Infrastructure as a Service (IaaS)

Infrastructure as a Service, abbreviated as IaaS, contains the basic building blocks for cloud IT and typically provides access to networking features, computers (virtual or on dedicated hardware), and data storage space. Infrastructure as a Service provides you with the highest level of flexibility and management control over your IT resources, which often partnered with standard cloud services by providing internet access to various devices. and is most similar to existing IT resources that many IT departments and developers are familiar with today.  It is the fastest-growing service on the market today.

Platform as a Service (PaaS)

Platforms as a service remove the need for organizations to manage and control their underlying infrastructure. You can easily focus on what matters – developing, deploying, and running your applications. This helps you be more efficient as you don’t need to worry about resource procurement, capacity planning, software maintenance, patching, or any of the other undifferentiated heavy lifting.

Software as a Service (SaaS)

Software as a Service is an IT solution for modern businesses that provides a finished product that is run and managed by the service provider. Depending on the purpose, people may refer to Software as a Service as end-user applications, devices, or services. With a SaaS offering, your only concern is how to use the software. SaaS contract structures make it easy for service providers to provide software in many different areas and at rates that are constant and reliable. A common example of a SaaS application is web-based email where you can send and receive email without having to manage feature additions to the email product or maintaining the servers and operating systems that the email program is running on.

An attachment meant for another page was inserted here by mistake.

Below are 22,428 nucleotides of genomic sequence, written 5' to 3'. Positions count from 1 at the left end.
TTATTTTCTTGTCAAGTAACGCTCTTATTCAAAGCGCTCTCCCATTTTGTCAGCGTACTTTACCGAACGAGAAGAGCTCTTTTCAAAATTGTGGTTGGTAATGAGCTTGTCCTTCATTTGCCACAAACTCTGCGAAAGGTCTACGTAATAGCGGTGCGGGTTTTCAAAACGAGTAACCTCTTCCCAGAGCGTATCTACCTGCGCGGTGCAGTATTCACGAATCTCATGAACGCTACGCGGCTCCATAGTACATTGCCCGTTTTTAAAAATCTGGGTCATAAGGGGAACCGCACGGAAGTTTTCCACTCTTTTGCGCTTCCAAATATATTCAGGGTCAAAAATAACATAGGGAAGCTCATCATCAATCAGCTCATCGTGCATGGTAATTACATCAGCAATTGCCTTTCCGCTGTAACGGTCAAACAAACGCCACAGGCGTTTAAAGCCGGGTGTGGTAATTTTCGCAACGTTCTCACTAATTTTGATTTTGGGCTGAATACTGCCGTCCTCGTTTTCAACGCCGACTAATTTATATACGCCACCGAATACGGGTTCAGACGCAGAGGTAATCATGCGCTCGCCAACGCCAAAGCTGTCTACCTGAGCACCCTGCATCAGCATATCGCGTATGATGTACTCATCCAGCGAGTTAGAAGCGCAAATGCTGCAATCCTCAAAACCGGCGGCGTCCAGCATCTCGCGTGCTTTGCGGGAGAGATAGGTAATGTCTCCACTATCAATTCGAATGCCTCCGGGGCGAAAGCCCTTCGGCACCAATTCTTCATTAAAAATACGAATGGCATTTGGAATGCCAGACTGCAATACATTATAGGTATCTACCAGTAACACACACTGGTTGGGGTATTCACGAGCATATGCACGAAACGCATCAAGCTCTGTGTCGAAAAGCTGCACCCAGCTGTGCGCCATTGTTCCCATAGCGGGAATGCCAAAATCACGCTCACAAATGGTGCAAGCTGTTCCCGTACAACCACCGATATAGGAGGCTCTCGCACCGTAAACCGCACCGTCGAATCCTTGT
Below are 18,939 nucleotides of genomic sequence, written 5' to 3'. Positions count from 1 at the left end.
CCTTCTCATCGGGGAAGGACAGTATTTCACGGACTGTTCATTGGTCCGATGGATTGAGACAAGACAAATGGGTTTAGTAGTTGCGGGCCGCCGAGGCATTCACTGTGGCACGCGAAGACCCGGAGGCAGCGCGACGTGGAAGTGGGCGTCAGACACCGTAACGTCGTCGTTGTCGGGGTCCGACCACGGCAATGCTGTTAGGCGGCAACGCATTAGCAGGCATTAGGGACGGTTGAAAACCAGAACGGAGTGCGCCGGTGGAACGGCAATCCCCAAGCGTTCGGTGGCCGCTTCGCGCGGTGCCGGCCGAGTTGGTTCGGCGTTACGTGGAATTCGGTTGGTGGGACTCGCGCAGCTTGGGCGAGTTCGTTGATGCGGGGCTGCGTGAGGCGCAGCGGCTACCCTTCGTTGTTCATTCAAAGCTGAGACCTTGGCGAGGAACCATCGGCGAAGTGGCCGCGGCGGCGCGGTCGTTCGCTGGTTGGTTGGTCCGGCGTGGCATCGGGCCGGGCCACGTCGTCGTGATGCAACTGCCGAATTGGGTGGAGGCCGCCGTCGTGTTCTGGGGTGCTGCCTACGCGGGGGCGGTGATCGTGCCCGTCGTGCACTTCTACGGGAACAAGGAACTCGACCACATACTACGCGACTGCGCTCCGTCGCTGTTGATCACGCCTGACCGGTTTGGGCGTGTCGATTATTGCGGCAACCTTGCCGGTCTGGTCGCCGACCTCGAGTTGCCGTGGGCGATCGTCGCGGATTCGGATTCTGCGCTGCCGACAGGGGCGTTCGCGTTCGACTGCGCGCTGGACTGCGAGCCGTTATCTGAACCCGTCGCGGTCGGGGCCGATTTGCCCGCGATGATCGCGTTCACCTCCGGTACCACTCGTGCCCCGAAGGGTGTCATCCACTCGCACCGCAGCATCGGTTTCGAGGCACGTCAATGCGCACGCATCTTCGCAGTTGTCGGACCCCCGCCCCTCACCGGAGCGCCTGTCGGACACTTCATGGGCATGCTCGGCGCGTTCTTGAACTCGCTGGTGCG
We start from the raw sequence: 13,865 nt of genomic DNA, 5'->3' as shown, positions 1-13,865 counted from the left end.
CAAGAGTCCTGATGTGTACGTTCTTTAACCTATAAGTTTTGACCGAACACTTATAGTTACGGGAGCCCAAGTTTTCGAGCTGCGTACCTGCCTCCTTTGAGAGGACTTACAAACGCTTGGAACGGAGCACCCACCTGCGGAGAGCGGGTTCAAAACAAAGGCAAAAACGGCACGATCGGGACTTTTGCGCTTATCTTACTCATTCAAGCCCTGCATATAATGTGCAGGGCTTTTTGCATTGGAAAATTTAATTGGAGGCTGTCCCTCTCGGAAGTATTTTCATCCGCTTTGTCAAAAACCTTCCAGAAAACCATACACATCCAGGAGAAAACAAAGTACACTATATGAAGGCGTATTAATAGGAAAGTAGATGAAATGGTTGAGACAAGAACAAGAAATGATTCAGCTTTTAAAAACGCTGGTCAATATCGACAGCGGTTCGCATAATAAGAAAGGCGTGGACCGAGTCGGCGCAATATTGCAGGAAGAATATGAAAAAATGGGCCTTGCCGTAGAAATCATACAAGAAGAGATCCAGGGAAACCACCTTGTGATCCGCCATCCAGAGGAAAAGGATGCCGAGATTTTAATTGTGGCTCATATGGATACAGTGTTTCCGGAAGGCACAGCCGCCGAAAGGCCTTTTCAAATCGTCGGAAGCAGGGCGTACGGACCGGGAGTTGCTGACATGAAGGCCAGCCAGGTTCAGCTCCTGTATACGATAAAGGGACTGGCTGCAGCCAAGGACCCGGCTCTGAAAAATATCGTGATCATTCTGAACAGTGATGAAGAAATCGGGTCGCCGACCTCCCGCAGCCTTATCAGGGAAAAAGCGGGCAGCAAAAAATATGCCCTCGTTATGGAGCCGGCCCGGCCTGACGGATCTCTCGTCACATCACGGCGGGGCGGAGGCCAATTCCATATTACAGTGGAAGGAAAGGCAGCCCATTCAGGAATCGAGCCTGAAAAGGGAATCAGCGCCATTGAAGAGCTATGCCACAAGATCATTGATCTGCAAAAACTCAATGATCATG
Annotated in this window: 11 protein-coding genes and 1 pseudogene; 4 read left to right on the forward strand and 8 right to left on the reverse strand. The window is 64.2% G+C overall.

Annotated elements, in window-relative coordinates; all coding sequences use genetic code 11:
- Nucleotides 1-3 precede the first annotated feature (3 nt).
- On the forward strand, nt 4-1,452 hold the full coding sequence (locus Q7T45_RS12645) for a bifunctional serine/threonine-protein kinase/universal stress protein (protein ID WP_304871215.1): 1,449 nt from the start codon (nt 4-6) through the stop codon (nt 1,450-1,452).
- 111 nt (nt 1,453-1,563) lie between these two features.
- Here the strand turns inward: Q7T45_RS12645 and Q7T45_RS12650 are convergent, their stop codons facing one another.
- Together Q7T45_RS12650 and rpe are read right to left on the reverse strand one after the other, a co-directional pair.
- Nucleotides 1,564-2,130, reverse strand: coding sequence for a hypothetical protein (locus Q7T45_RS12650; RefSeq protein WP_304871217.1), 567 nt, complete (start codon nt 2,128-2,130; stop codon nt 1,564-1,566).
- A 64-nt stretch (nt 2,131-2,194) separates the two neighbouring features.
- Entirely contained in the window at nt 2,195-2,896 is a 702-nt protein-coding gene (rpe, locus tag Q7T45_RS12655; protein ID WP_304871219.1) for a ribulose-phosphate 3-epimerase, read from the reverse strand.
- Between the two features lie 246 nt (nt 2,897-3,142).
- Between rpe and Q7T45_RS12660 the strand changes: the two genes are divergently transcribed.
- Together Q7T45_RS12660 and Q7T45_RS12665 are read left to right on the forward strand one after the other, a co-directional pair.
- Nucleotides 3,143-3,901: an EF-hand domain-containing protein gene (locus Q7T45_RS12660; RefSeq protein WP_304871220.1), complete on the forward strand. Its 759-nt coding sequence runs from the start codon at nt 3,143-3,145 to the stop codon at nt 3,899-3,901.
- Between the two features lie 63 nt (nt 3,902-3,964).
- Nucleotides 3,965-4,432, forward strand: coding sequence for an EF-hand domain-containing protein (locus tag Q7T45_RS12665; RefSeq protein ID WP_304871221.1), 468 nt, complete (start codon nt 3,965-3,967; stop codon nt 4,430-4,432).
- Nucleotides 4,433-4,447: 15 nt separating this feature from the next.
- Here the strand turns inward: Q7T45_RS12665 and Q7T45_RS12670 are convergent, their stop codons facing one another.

Cloud Computing Deployment Models


A cloud-based application is entirely deployed in the cloud and all parts of the application run in the cloud. Applications in the cloud have either been created in the cloud or migrated from an existing infrastructure to take advantage of the benefits of a cloud-based application. Cloud-based applications can be built on low-level infrastructure pieces or use higher-level services that provide a solution.


A hybrid deployment means connecting infrastructure and applications between cloud-based resources and existing resources that are not located in the cloud. The most common method of hybrid deployment is between the cloud and existing on-premises infrastructure to extend, and grow, an organization’s infrastructure into the cloud while connecting cloud resources to the internal system.


Deploying resources on-premises, using virtualization and resource management tools, is called “private cloud”. On-premises deployment does not provide many of the benefits of cloud computing but is sometimes sought for its ability to provide dedicated resources. On-prem has traditionally been used when an organization cannot afford the capital implications of a public cloud service model or has operational concerns.